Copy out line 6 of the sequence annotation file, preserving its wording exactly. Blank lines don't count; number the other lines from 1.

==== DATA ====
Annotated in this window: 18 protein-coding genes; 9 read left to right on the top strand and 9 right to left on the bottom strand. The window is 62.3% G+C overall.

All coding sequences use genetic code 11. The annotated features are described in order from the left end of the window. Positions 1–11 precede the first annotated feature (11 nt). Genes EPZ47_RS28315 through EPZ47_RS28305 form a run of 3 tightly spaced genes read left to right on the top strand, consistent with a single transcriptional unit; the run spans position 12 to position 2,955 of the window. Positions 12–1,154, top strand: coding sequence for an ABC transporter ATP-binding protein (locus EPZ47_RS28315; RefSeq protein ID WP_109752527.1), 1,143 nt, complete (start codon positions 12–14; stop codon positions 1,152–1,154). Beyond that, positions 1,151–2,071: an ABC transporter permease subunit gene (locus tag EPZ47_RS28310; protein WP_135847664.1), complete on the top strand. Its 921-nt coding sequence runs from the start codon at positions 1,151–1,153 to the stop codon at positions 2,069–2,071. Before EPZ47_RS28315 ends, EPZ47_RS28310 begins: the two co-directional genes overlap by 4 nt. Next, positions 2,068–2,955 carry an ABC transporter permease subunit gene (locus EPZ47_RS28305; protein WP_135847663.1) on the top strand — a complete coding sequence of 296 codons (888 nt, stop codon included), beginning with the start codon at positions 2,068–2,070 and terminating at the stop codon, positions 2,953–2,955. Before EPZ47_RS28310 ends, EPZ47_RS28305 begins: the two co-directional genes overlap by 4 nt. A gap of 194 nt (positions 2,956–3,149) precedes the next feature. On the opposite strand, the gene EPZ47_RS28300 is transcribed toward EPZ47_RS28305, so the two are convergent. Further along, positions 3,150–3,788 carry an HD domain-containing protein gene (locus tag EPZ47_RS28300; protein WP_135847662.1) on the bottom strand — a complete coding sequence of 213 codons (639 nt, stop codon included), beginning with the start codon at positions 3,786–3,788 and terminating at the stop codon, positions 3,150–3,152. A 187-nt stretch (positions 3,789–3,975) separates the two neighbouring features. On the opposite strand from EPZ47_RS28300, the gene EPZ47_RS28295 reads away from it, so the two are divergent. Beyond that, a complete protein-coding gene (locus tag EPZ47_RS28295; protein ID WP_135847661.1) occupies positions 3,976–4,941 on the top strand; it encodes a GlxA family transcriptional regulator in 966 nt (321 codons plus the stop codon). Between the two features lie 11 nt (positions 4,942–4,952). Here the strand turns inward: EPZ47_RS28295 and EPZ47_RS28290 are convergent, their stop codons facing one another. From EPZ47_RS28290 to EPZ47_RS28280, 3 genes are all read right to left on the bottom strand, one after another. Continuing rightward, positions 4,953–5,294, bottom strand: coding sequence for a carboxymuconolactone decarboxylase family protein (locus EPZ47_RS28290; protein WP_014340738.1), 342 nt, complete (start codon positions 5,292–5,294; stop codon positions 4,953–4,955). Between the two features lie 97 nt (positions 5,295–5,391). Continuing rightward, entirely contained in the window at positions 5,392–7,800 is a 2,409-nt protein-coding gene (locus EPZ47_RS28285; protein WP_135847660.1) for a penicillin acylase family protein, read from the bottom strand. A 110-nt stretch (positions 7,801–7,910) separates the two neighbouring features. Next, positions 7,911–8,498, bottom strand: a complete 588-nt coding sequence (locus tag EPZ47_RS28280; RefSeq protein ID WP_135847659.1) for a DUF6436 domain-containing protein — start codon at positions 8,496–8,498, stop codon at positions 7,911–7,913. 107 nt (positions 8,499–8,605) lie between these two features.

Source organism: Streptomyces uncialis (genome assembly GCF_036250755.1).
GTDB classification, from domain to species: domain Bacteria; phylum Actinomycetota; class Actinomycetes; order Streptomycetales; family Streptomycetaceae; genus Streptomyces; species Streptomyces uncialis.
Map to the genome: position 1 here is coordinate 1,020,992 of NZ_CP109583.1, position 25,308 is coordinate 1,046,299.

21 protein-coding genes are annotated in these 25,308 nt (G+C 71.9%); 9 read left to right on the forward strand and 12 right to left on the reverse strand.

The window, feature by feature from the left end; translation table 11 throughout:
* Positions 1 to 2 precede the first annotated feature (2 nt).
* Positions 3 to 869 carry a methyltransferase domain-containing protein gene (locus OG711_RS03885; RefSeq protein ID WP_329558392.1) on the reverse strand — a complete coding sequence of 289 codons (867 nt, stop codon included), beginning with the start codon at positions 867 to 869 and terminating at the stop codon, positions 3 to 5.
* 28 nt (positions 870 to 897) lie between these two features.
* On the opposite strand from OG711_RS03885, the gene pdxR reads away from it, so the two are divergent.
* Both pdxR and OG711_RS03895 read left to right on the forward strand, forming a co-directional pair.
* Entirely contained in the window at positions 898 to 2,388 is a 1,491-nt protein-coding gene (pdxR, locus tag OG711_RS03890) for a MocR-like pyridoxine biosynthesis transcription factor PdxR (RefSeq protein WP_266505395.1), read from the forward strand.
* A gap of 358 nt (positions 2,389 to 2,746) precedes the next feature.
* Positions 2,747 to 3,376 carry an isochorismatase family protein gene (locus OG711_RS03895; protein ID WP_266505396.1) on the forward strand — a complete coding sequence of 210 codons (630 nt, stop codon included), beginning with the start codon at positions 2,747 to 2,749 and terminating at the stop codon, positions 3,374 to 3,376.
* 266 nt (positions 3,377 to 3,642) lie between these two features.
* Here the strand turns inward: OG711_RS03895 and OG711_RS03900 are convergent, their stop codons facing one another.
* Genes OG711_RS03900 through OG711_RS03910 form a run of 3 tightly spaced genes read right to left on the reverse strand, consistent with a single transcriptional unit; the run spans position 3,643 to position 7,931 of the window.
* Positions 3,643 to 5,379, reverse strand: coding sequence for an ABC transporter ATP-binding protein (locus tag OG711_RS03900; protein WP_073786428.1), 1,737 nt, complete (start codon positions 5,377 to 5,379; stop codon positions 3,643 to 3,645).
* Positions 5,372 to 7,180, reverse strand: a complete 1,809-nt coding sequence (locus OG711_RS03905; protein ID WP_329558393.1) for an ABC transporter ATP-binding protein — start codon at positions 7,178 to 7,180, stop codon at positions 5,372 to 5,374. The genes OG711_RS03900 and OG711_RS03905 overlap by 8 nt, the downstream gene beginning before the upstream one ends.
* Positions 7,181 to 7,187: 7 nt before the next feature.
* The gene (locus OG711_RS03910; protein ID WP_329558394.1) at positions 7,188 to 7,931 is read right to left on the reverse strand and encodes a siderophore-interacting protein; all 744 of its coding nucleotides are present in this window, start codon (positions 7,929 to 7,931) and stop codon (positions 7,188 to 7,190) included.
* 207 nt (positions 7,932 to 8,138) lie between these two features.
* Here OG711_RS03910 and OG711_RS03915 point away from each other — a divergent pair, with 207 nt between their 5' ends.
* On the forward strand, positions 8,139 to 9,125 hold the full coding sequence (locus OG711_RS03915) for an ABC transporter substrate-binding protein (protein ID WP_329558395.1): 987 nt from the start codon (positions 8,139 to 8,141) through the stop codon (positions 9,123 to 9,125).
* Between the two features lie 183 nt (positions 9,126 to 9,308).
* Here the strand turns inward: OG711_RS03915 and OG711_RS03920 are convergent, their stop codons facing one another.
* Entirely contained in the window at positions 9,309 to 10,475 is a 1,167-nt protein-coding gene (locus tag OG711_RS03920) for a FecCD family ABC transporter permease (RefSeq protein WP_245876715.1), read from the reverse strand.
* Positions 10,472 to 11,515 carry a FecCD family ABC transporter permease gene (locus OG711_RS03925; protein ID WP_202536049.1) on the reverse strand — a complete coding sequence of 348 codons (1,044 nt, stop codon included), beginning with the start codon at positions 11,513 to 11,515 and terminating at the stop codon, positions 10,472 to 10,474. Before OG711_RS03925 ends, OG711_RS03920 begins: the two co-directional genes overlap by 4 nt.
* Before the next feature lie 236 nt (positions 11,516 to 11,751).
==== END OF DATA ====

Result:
21 protein-coding genes are annotated in these 25,308 nt (G+C 71.9%); 9 read left to right on the forward strand and 12 right to left on the reverse strand.